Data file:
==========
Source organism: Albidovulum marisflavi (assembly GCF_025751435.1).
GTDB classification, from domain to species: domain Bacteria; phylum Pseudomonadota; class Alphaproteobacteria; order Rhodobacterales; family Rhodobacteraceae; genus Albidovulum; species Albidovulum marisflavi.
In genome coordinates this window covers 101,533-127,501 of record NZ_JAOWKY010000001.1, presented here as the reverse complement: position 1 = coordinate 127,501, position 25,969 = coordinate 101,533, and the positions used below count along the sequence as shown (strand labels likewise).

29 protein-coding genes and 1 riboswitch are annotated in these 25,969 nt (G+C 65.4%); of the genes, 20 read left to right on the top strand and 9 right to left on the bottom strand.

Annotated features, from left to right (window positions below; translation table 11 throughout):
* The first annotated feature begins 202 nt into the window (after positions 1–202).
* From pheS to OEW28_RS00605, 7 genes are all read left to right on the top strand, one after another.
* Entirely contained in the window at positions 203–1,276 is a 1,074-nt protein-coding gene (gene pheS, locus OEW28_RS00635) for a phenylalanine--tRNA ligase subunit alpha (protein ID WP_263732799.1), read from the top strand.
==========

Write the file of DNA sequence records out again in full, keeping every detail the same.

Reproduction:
Source organism: Albidovulum marisflavi (assembly GCF_025751435.1).
GTDB classification, from domain to species: domain Bacteria; phylum Pseudomonadota; class Alphaproteobacteria; order Rhodobacterales; family Rhodobacteraceae; genus Albidovulum; species Albidovulum marisflavi.
In genome coordinates this window covers 101,533-127,501 of record NZ_JAOWKY010000001.1, presented here as the reverse complement: position 1 = coordinate 127,501, position 25,969 = coordinate 101,533, and the positions used below count along the sequence as shown (strand labels likewise).

29 protein-coding genes and 1 riboswitch are annotated in these 25,969 nt (G+C 65.4%); of the genes, 20 read left to right on the top strand and 9 right to left on the bottom strand.

Annotated features, from left to right (window positions below; translation table 11 throughout):
* The first annotated feature begins 202 nt into the window (after positions 1–202).
* From pheS to OEW28_RS00605, 7 genes are all read left to right on the top strand, one after another.
* Entirely contained in the window at positions 203–1,276 is a 1,074-nt protein-coding gene (gene pheS, locus OEW28_RS00635) for a phenylalanine--tRNA ligase subunit alpha (protein ID WP_263732799.1), read from the top strand.